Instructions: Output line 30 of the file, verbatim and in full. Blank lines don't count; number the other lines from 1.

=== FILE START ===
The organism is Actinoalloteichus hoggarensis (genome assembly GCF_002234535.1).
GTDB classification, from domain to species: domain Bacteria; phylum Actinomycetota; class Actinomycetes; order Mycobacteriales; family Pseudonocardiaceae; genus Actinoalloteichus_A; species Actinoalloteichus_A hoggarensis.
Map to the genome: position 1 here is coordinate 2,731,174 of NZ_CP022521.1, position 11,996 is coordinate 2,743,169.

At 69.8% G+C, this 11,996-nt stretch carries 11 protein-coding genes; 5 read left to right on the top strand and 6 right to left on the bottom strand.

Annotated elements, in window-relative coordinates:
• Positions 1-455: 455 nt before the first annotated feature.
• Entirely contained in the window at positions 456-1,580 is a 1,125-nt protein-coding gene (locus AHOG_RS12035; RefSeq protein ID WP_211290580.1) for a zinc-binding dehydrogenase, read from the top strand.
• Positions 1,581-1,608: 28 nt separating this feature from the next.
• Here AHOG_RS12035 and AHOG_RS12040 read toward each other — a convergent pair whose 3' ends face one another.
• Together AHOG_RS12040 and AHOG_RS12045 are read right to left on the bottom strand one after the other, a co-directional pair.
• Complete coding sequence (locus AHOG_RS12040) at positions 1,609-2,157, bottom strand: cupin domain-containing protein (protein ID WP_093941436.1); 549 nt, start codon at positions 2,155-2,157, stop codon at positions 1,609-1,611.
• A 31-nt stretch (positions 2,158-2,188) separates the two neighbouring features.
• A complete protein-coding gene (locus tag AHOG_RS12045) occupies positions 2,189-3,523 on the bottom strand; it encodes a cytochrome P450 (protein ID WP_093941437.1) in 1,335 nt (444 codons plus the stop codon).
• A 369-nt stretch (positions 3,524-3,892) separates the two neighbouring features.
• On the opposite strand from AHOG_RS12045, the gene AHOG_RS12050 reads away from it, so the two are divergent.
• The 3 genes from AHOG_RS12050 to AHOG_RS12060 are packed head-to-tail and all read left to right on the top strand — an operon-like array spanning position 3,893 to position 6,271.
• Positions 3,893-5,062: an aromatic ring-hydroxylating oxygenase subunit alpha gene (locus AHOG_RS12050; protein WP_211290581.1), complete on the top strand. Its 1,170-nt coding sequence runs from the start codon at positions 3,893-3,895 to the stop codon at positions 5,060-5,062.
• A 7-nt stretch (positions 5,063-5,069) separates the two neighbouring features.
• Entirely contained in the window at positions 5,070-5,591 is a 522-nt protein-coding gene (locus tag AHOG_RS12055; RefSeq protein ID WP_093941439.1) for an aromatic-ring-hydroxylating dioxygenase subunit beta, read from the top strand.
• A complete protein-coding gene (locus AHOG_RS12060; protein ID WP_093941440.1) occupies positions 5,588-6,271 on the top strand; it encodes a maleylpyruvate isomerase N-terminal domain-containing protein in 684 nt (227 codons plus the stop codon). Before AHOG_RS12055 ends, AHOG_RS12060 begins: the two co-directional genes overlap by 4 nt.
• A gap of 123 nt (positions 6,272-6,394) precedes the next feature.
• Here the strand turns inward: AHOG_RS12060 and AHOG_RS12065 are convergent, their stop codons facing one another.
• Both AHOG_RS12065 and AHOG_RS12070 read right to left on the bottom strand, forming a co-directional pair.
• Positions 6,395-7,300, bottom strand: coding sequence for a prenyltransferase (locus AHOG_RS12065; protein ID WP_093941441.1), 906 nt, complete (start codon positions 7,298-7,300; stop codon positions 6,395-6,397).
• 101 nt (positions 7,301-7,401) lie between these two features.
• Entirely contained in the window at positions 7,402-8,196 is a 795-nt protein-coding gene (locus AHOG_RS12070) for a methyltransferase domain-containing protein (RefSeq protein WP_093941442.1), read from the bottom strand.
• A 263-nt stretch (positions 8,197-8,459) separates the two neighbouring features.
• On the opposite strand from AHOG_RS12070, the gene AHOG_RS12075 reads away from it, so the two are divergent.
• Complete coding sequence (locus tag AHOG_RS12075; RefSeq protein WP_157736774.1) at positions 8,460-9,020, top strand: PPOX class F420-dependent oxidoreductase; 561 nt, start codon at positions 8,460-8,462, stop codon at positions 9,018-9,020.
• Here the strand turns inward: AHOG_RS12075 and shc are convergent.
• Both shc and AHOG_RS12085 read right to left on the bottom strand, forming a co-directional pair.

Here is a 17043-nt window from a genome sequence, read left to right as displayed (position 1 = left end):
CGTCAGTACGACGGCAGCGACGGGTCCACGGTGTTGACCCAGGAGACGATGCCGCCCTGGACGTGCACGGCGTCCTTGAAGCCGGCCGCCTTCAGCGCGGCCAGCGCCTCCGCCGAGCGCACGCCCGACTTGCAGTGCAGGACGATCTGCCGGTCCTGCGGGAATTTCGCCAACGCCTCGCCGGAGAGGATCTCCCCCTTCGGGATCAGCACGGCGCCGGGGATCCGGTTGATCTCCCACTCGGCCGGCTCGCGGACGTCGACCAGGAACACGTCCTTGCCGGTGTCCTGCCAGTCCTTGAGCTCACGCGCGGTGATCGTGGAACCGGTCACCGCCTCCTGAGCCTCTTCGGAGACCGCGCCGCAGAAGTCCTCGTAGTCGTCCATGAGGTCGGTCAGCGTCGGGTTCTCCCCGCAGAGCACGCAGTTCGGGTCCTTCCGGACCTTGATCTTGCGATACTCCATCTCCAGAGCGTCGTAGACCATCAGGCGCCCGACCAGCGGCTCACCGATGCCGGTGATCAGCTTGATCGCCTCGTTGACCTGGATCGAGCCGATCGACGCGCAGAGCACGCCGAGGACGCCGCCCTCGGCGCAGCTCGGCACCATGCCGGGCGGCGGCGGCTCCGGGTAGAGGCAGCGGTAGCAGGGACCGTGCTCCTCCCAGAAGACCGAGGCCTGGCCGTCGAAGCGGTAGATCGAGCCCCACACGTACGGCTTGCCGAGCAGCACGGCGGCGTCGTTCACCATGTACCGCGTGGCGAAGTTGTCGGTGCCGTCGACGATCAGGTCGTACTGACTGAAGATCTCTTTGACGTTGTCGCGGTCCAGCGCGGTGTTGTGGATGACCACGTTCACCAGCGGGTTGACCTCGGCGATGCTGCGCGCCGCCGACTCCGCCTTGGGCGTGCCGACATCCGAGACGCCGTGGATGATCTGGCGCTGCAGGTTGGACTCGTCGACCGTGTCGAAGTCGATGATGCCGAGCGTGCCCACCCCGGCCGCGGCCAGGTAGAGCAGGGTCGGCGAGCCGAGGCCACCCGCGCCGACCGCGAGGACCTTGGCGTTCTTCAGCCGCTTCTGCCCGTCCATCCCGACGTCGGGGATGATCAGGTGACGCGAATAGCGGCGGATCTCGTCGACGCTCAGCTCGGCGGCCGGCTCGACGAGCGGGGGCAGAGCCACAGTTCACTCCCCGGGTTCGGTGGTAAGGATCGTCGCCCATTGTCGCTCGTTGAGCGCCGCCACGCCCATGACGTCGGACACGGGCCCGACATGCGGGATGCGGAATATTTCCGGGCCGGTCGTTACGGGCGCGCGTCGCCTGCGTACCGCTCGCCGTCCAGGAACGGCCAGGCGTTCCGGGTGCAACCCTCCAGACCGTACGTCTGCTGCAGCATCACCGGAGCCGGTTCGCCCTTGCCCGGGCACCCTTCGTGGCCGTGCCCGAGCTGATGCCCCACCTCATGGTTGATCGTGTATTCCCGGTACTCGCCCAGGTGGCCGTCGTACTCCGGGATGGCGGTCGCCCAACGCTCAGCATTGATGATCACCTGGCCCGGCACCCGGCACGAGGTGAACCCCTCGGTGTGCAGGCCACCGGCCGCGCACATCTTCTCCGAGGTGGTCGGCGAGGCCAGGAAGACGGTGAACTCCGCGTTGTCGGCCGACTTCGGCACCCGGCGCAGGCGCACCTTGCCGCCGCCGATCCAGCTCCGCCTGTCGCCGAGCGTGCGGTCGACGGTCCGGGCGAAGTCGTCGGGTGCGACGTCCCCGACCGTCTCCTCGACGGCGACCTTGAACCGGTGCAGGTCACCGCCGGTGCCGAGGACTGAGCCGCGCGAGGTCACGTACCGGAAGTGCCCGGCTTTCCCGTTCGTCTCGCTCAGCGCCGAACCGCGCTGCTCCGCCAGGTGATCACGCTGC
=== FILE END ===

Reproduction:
• Here the strand turns inward: AHOG_RS12075 and shc are convergent.